Today was registration pick-up, another reminder we are actually here for a business trip, and not just vacation. D. picked up her packet just after the registration desk opened at 7AM. We then headed out to Ko’Olina and the Aulani, the Disney resort on Oahu. We found the resort easily, and parking can be validated with purchases at the store. Otherwise, it’s a maximum of $37 for the entire day. Waikiki parking is fairly comparable. We wandered the two stores, one more geared toward the kids, the other more for the adults. We then went to explore the grounds and meander the “boardwalk” between the resorts in this part. As we walked outside, we spotted Mickey Mouse posing for photos following the character breakfast.
The main pool area is really geared for younger kids, but the “lazy river” tube ride going all around the pool area looked inviting. Unfortunately, the pool area is for guests of the resort only, and day passes cannot be purchased.
A stroll through the pool area and you are in the lagoon. There are 4 lagoons along this stretch of beach which are open to the public. (All beaches in Hawaii are considered public, and residents/businesses cannot prevent locals from using the beach.) We strolled to the north to the Four Seasons, then further south to the Marriott resorts.
We met up with friends for a quick visit before we had to get ready for tonight’s work event, a luau at the Polynesian Cultural Center. I have to say I have very mixed feelings about tonight’s event. There are almost 2800 employees plus guests here from our company, and about one fourth of us were at dinner tonight. They will be hosting us 2 more times in the coming days. We were split up between different areas for our luau. Our emcee for the evening was horribly prepped beforehand, and he even opened the show by saying it was April 2016. (Our table decided we get to come back in another five months when it’s September in his world!) He ran through his regular “schtick” throughout the evening…asking if anyone was celebrating anything special like a birthday or anniversary. Fifty percent of every table was celebrating a huge accomplishment! He forgot our company name several times, and referred to those 5 or so couples brave enough to stand up when he asked a question then were called up on stage as agents. There may be an agent or two or three here, but we aren’t all agents.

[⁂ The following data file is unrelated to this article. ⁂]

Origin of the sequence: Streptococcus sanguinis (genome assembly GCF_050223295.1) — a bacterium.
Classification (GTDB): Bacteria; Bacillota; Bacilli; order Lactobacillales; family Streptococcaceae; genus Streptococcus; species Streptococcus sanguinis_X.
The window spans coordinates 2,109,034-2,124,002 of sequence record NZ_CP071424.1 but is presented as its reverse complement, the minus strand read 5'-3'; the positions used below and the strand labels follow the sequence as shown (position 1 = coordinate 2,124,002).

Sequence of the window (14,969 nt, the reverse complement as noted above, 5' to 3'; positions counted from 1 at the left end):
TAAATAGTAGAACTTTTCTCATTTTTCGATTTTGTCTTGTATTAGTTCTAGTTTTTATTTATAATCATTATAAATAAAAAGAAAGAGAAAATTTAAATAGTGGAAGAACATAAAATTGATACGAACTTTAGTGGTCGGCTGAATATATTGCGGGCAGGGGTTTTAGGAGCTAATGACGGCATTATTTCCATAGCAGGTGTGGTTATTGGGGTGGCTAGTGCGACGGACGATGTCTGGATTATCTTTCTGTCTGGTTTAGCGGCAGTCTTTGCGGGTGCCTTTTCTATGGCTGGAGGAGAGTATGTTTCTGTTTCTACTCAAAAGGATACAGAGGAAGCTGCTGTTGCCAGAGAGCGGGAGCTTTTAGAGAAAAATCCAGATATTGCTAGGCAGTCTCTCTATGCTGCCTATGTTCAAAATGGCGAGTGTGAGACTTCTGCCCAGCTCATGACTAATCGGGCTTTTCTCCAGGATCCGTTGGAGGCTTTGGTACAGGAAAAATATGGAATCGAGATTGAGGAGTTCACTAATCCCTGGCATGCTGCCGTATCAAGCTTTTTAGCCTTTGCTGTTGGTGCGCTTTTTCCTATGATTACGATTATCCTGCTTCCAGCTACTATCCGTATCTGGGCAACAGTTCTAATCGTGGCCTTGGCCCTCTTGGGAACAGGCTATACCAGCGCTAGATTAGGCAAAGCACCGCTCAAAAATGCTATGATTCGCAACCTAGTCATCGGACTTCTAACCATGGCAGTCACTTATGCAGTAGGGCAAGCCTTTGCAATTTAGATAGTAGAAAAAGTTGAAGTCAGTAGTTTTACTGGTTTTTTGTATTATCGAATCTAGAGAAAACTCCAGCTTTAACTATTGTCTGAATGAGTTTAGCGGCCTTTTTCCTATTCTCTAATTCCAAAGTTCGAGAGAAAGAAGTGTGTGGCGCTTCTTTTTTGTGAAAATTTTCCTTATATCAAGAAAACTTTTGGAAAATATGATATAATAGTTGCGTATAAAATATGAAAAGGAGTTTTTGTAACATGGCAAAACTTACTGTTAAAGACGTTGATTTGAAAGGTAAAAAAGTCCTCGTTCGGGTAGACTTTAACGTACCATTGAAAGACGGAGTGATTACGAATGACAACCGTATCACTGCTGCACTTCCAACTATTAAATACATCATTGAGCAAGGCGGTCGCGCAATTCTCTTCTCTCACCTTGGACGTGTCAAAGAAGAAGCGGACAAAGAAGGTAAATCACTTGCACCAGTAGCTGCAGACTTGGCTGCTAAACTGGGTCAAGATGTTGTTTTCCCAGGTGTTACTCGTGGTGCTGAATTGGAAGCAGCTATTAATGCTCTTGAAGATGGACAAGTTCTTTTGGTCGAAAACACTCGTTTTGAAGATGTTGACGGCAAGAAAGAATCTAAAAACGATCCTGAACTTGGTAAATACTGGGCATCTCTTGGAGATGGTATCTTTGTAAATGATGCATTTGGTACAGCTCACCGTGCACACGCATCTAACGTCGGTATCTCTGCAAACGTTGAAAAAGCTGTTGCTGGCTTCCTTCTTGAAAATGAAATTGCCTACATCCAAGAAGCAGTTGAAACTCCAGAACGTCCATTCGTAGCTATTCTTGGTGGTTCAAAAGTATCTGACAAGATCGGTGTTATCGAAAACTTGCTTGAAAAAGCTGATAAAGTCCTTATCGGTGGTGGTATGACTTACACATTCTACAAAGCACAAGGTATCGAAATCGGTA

The “hula” show during dinner was below average in my opinion. I’m not an expert, but having just watched one less than a week ago, and having had a few years of hula lessons (way back in the day, yes, but you do retain some knowledge), this felt very made up. I will say we were seated right at the edge of the stage, so we had a very close up view. Perhaps if you were further away from the stage it may have been better? One of the female dancers had a pained smile pasted on her face, like she’d rather have been anywhere else than there. I had to essentially stop watching because I didn’t want my commentary to prevent others from having fun and enjoying it.
Dinner was a buffet. The menu we were provided in our information packets was much longer and more varied than what we were served. The kalua pig was tasty, the shrimp lacked garlic and seasoning, and the fish at our buffet station was overcooked and bland. None of our group went up for seconds, or dessert. I did overhear good comments about the food, so it may have been our buffet station, but I’m not betting on that.
After dinner we met in the theater for the evening’s recognition and keynote address by one of our company executives, followed by the performance of the current show at the Cultural Center, “Ha.” This was more authentic, certainly, than the earlier performance, and included a haka (Samoa), Tahitian dancers, and fire dancers. It is a schmaltzy storyline, but the music, dancing and drumming were good. I did not take any photos during the show as they had signs posted requesting no photos or video during the performance. Not everyone around us saw the sign, apparently. If you are in Hawaii and decide to pay a visit to the Polynesian Cultural Center, skip the food, skip the shopping, but go for the show.
A long bus ride back to the hotel, then the long line for the elevators, and we are safely back in our room for the night. Tomorrow is our second mandatory event in the mid-afternoon. We have opted to leave the car in the garage and have a lazy day at the hotel or in Waikiki. Tomorrow evening is the Honolulu Hoolaulea, and the street will be closed down. Getting back to Waikiki during the early afternoon today was heavily congested. I canonly imagine what tomorrow will be like.